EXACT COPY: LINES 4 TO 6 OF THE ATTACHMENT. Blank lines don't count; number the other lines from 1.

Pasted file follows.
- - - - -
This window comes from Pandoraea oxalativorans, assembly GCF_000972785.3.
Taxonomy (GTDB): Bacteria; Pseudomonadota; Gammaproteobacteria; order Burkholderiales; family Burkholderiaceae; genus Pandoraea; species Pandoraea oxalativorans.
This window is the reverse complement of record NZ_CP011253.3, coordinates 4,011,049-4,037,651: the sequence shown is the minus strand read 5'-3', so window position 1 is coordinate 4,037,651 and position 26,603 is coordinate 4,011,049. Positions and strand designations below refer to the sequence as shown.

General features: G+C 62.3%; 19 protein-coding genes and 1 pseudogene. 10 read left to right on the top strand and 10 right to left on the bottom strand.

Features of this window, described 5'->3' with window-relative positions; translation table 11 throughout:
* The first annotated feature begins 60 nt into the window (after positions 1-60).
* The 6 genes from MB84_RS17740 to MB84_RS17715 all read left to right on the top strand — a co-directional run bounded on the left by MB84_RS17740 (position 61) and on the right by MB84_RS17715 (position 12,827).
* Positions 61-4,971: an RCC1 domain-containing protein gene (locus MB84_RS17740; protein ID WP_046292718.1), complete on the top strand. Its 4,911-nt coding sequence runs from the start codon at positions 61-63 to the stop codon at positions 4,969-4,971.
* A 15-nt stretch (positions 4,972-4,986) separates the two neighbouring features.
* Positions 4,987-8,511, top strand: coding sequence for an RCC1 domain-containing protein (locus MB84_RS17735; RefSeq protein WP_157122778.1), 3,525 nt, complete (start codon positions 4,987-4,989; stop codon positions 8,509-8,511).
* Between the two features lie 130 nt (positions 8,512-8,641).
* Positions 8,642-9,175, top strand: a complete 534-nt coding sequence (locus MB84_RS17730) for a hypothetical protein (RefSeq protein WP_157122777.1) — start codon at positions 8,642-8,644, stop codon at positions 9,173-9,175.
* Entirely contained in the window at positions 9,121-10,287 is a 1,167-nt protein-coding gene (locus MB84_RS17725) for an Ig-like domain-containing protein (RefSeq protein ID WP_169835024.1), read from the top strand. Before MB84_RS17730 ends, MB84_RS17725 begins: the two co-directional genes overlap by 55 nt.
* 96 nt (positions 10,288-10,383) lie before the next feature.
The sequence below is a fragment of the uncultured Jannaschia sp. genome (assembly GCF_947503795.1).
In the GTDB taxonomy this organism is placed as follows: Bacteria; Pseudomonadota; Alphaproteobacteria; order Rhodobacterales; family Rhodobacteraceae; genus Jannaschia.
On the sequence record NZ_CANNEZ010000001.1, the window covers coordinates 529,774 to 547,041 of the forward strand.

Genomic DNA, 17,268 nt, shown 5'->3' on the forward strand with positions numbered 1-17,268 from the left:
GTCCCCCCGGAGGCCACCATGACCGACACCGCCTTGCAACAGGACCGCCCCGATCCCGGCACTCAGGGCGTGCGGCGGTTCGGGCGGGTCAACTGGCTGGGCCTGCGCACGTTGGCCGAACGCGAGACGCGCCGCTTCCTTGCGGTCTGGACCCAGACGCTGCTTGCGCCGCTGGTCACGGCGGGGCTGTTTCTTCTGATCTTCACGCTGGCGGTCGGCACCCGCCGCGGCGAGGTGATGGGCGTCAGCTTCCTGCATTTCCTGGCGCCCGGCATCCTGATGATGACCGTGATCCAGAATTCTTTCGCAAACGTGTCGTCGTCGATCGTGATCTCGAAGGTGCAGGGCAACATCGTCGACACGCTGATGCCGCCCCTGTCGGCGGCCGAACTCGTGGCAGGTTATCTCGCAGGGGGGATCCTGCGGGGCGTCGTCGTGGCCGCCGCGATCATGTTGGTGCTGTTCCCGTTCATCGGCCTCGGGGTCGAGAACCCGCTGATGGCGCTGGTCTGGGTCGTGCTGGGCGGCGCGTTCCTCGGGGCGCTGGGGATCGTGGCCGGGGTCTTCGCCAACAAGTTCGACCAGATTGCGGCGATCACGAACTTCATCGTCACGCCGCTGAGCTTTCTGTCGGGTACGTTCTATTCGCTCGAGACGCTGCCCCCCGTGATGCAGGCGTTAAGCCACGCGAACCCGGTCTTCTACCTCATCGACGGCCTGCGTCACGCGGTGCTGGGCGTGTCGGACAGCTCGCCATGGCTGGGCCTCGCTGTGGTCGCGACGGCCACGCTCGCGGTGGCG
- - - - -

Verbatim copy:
General features: G+C 62.3%; 19 protein-coding genes and 1 pseudogene. 10 read left to right on the top strand and 10 right to left on the bottom strand.

Features of this window, described 5'->3' with window-relative positions; translation table 11 throughout:
* The first annotated feature begins 60 nt into the window (after positions 1-60).